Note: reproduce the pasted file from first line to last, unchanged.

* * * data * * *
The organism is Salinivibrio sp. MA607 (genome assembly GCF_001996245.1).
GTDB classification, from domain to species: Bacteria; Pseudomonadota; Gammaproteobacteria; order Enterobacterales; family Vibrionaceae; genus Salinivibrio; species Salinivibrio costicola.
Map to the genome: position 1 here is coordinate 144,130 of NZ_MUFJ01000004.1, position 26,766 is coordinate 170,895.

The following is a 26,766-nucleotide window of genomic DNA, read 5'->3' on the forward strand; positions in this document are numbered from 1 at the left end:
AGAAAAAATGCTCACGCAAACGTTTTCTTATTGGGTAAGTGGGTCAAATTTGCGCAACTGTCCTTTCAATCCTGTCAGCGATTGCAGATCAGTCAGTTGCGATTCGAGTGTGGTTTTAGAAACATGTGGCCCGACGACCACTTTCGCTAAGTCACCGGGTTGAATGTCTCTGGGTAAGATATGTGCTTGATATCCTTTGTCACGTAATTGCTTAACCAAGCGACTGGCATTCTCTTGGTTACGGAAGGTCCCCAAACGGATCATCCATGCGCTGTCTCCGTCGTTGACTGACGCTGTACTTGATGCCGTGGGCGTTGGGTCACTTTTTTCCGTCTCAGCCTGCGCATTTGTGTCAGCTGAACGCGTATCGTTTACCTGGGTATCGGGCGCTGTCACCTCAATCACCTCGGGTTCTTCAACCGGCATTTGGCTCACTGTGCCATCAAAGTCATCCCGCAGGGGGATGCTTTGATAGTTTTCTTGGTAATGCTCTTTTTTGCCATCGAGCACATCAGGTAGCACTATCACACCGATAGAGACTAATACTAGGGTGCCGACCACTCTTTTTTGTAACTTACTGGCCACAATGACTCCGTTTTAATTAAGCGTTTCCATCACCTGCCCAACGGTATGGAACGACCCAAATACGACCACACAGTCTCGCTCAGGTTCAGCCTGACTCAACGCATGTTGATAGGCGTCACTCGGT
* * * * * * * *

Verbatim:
The organism is Salinivibrio sp. MA607 (genome assembly GCF_001996245.1).
GTDB classification, from domain to species: Bacteria; Pseudomonadota; Gammaproteobacteria; order Enterobacterales; family Vibrionaceae; genus Salinivibrio; species Salinivibrio costicola.
Map to the genome: position 1 here is coordinate 144,130 of NZ_MUFJ01000004.1, position 26,766 is coordinate 170,895.

The following is a 26,766-nucleotide window of genomic DNA, read 5'->3' on the forward strand; positions in this document are numbered from 1 at the left end:
AGAAAAAATGCTCACGCAAACGTTTTCTTATTGGGTAAGTGGGTCAAATTTGCGCAACTGTCCTTTCAATCCTGTCAGCGATTGCAGATCAGTCAGTTGCGATTCGAGTGTGGTTTTAGAAACATGTGGCCCGACGACCACTTTCGCTAAGTCACCGGGTTGAATGTCTCTGGGTAAGATATGTGCTTGATATCCTTTGTCACGTAATTGCTTAACCAAGCGACTGGCATTCTCTTGGTTACGGAAGGTCCCCAAACGGATCATCCATGCGCTGTCTCCGTCGTTGACTGACGCTGTACTTGATGCCGTGGGCGTTGGGTCACTTTTTTCCGTCTCAGCCTGCGCATTTGTGTCAGCTGAACGCGTATCGTTTACCTGGGTATCGGGCGCTGTCACCTCAATCACCTCGGGTTCTTCAACCGGCATTTGGCTCACTGTGCCATCAAAGTCATCCCGCAGGGGGATGCTTTGATAGTTTTCTTGGTAATGCTCTTTTTTGCCATCGAGCACATCAGGTAGCACTATCACACCGATAGAGACTAATACTAGGGTGCCGACCACTCTTTTTTGTAACTTACTGGCCACAATGACTCCGTTTTAATTAAGCGTTTCCATCACCTGCCCAACGGTATGGAACGACCCAAATACGACCACACAGTCTCGCTCAGGTTCAGCCTGACTCAACGCATGTTGATAGGCGTCACTCGGT